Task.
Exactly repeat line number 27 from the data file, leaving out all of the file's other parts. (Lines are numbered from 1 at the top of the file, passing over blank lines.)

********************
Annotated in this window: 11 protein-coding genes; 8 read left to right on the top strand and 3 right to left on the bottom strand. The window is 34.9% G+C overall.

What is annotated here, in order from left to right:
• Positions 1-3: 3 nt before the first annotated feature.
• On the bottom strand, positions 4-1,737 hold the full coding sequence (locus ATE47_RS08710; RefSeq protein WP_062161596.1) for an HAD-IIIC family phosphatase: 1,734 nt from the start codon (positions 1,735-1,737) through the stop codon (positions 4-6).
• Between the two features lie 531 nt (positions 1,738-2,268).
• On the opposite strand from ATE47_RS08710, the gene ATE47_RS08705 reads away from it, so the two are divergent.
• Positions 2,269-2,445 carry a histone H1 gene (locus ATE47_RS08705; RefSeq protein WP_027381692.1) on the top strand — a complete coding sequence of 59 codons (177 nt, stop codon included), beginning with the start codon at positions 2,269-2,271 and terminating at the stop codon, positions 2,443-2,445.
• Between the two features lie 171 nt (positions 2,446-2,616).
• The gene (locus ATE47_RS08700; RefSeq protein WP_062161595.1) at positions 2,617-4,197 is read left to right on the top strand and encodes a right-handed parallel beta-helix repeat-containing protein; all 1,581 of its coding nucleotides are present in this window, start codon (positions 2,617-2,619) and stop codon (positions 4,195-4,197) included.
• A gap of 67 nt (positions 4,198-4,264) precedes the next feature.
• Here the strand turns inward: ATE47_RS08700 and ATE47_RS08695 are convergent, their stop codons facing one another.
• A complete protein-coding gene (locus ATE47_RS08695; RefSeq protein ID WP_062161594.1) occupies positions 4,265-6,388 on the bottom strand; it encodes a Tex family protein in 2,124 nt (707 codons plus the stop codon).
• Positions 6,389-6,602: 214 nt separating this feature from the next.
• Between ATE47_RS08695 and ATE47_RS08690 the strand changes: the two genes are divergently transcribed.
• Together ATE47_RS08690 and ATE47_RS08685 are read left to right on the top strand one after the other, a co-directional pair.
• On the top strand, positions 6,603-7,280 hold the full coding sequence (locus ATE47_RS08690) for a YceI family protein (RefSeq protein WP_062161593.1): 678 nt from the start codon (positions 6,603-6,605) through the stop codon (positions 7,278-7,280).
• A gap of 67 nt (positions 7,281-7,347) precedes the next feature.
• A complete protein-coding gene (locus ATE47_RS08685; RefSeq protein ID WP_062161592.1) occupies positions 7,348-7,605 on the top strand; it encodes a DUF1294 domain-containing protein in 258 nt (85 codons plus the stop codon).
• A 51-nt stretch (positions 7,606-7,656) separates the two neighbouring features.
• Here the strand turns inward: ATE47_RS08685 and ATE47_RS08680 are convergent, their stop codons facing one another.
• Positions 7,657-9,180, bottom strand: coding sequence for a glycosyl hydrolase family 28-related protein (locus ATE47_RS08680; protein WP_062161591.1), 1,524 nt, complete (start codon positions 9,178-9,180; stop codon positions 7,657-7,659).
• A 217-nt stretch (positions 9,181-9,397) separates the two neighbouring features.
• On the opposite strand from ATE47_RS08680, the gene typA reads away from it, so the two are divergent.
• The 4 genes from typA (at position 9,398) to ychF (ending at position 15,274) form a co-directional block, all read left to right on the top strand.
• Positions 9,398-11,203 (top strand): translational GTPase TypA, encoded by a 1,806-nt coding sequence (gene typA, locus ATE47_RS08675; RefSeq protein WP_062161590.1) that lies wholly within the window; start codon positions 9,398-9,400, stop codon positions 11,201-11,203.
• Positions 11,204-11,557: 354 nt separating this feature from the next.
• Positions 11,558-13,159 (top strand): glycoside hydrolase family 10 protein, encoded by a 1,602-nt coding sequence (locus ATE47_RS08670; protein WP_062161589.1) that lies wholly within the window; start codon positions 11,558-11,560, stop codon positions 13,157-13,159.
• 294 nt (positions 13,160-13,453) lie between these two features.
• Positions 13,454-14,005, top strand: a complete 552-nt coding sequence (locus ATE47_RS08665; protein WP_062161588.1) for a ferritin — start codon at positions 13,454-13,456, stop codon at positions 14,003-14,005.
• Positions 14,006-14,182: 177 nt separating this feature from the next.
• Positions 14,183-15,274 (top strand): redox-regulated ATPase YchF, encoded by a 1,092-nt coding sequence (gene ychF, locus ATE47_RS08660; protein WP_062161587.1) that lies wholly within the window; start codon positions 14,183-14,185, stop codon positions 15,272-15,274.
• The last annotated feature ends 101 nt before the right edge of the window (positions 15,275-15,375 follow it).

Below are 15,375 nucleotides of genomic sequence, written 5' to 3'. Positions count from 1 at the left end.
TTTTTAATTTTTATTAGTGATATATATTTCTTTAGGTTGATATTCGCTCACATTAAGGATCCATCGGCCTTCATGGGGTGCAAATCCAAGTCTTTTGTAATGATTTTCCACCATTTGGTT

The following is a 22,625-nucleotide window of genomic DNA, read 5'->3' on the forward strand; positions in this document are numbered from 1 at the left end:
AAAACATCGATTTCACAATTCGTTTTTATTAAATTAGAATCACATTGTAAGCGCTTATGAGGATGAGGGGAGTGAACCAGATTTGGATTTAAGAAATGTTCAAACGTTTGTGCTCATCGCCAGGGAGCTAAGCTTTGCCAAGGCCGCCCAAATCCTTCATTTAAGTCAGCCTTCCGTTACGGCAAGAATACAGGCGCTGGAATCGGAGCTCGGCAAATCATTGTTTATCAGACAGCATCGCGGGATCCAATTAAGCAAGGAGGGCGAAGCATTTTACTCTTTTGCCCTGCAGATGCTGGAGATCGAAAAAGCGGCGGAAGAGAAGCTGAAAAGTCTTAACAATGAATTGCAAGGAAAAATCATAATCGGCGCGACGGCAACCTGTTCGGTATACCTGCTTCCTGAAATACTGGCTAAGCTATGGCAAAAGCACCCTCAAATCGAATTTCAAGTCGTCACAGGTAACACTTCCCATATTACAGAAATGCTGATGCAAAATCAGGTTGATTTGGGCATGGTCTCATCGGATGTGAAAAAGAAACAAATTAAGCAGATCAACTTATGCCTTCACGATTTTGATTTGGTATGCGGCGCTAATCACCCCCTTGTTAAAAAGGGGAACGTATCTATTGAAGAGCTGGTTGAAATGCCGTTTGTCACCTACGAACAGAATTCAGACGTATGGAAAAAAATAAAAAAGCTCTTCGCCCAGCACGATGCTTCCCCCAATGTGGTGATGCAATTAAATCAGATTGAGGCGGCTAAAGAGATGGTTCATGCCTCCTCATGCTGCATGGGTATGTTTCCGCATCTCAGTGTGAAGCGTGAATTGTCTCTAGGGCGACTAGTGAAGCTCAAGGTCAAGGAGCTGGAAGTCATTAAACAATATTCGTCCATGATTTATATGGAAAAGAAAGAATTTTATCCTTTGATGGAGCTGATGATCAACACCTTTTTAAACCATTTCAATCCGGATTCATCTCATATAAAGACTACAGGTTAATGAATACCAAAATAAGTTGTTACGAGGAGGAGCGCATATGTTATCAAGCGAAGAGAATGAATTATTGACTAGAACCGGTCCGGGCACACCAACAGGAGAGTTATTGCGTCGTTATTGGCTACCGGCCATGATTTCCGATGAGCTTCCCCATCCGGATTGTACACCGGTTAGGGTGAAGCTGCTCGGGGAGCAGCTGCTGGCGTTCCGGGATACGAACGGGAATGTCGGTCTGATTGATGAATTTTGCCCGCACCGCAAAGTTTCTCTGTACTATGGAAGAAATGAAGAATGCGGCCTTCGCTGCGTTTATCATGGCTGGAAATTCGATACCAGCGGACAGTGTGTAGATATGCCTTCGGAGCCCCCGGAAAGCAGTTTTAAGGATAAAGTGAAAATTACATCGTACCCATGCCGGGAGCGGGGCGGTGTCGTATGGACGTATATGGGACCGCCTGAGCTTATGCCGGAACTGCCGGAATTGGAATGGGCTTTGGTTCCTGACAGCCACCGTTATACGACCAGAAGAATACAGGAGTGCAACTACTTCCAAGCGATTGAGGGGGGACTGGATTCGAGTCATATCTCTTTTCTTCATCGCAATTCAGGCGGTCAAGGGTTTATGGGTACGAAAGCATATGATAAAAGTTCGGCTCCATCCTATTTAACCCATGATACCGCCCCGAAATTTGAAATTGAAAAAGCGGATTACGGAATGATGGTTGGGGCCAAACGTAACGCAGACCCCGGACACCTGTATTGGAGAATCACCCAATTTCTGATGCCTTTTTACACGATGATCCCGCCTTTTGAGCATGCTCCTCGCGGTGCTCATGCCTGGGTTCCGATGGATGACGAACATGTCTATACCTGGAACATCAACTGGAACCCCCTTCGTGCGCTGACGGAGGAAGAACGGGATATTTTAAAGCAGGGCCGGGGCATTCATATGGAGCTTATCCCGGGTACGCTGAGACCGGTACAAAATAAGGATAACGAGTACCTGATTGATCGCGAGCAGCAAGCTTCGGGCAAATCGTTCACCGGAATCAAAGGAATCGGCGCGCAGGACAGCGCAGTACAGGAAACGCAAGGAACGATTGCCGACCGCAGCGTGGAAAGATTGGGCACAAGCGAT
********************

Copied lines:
• Positions 11,558-13,159 (top strand): glycoside hydrolase family 10 protein, encoded by a 1,602-nt coding sequence (locus ATE47_RS08670; protein WP_062161589.1) that lies wholly within the window; start codon positions 11,558-11,560, stop codon positions 13,157-13,159.